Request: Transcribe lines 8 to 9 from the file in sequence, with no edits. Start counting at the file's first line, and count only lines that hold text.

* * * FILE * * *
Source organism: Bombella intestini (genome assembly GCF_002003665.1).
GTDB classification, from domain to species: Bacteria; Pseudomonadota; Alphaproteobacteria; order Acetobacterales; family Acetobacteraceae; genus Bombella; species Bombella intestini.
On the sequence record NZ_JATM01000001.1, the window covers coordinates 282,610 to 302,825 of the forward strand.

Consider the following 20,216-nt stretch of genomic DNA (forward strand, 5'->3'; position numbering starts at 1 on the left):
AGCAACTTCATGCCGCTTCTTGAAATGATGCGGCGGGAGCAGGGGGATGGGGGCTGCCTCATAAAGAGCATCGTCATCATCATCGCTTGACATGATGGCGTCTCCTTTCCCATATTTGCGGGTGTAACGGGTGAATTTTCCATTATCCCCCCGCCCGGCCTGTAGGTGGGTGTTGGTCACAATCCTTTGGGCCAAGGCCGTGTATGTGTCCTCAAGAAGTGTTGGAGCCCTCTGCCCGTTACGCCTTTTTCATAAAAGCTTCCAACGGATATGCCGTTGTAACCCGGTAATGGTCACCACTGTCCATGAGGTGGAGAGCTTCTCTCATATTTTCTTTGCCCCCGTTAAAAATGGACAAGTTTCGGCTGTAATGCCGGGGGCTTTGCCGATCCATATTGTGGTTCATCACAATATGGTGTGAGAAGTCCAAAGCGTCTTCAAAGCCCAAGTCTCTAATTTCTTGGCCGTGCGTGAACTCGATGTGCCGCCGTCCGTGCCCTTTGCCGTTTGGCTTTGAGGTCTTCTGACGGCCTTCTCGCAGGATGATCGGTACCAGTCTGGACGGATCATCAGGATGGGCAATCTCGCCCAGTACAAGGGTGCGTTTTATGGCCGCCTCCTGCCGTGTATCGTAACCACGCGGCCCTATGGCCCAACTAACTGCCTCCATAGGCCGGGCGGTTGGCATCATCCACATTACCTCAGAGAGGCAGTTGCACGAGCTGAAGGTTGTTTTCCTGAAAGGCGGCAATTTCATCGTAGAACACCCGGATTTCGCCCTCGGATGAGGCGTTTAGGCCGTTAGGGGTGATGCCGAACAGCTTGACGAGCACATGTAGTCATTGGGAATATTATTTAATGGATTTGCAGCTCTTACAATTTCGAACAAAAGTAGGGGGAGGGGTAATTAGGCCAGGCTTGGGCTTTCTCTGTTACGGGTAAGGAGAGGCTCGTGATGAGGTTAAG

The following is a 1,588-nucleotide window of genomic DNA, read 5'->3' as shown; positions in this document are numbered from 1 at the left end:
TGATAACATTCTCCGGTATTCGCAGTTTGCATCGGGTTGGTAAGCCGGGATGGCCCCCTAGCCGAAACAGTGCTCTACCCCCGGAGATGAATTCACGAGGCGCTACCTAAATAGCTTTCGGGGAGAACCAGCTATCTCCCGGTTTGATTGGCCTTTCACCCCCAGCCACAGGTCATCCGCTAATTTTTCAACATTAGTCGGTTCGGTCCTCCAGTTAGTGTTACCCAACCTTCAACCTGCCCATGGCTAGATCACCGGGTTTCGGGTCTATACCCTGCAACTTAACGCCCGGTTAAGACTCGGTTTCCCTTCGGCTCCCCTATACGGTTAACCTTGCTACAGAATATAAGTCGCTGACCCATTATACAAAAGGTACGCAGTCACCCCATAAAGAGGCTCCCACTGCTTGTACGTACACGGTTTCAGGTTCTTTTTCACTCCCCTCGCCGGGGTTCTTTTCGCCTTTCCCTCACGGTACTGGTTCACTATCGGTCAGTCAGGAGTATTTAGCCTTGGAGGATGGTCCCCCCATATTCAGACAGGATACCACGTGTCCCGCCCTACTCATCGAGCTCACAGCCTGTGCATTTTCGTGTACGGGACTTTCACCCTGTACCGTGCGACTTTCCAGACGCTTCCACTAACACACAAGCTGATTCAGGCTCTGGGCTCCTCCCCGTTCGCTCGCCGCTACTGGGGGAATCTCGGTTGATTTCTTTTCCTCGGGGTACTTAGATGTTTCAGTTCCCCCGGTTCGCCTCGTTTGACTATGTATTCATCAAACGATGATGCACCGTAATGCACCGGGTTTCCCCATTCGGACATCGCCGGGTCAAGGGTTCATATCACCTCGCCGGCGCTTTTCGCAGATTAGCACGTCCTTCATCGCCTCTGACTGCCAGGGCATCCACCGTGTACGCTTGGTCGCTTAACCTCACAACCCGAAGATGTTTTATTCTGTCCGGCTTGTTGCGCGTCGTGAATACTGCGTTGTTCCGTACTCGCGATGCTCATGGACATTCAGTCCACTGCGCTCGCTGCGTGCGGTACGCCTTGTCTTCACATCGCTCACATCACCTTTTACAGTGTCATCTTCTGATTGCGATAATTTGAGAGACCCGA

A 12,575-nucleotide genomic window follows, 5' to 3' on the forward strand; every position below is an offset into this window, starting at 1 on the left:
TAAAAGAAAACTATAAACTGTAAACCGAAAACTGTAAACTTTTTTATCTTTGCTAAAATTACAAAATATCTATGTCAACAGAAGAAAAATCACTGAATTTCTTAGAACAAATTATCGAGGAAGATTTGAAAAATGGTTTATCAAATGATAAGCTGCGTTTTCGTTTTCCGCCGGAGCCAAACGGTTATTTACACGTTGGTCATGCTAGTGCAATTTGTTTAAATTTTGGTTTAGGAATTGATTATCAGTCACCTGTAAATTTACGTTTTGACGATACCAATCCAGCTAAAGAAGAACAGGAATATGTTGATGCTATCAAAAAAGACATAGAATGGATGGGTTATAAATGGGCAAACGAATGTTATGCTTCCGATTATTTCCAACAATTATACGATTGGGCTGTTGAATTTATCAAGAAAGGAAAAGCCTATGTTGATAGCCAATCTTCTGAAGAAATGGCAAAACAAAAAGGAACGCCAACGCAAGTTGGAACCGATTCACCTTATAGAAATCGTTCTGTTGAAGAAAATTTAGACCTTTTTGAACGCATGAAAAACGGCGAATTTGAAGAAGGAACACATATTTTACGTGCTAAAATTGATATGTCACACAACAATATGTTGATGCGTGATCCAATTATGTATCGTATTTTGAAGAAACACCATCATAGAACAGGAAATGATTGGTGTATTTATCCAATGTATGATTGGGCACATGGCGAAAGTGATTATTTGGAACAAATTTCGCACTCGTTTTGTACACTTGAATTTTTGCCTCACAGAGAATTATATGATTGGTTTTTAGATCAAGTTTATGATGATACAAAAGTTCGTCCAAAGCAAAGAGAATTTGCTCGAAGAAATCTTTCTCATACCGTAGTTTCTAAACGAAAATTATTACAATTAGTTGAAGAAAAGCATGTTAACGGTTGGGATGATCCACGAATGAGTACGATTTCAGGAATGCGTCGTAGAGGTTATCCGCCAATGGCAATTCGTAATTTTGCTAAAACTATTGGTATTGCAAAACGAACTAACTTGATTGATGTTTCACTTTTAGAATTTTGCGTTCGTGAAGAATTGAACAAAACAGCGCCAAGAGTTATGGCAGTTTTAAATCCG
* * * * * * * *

A 12,575-nucleotide genomic window follows, 5' to 3' on the forward strand; every position below is an offset into this window, starting at 1 on the left:
TAAAAGAAAACTATAAACTGTAAACCGAAAACTGTAAACTTTTTTATCTTTGCTAAAATTACAAAATATCTATGTCAACAGAAGAAAAATCACTGAATTTCTTAGAACAAATTATCGAGGAAGATTTGAAAAATGGTTTATCAAATGATAAGCTGCGTTTTCGTTTTCCGCCGGAGCCAAACGGTTATTTACACGTTGGTCATGCTAGTGCAATTTGTTTAAATTTTGGTTTAGGAATTGATTATCAGTCACCTGTAAATTTACGTTTTGACGATACCAATCCAGCTAAAGAAGAACAGGAATATGTTGATGCTATCAAAAAAGACATAGAATGGATGGGTTATAAATGGGCAAACGAATGTTATGCTTCCGATTATTTCCAACAATTATACGATTGGGCTGTTGAATTTATCAAGAAAGGAAAAGCCTATGTTGATAGCCAATCTTCTGAAGAAATGGCAAAACAAAAAGGAACGCCAACGCAAGTTGGAACCGATTCACCTTATAGAAATCGTTCTGTTGAAGAAAATTTAGACCTTTTTGAACGCATGAAAAACGGCGAATTTGAAGAAGGAACACATATTTTACGTGCTAAAATTGATATGTCACACAACAATATGTTGATGCGTGATCCAATTATGTATCGTATTTTGAAGAAACACCATCATAGAACAGGAAATGATTGGTGTATTTATCCAATGTATGATTGGGCACATGGCGAAAGTGATTATTTGGAACAAATTTCGCACTCGTTTTGTACACTTGAATTTTTGCCTCACAGAGAATTATATGATTGGTTTTTAGATCAAGTTTATGATGATACAAAAGTTCGTCCAAAGCAAAGAGAATTTGCTCGAAGAAATCTTTCTCATACCGTAGTTTCTAAACGAAAATTATTACAATTAGTTGAAGAAAAGCATGTTAACGGTTGGGATGATCCACGAATGAGTACGATTTCAGGAATGCGTCGTAGAGGTTATCCGCCAATGGCAATTCGTAATTTTGCTAAAACTATTGGTATTGCAAAACGAACTAACTTGATTGATGTTTCACTTTTAGAATTTTGCGTTCGTGAAGAATTGAACAAAACAGCGCCAAGAGTTATGGCAGTTTTAAATCCG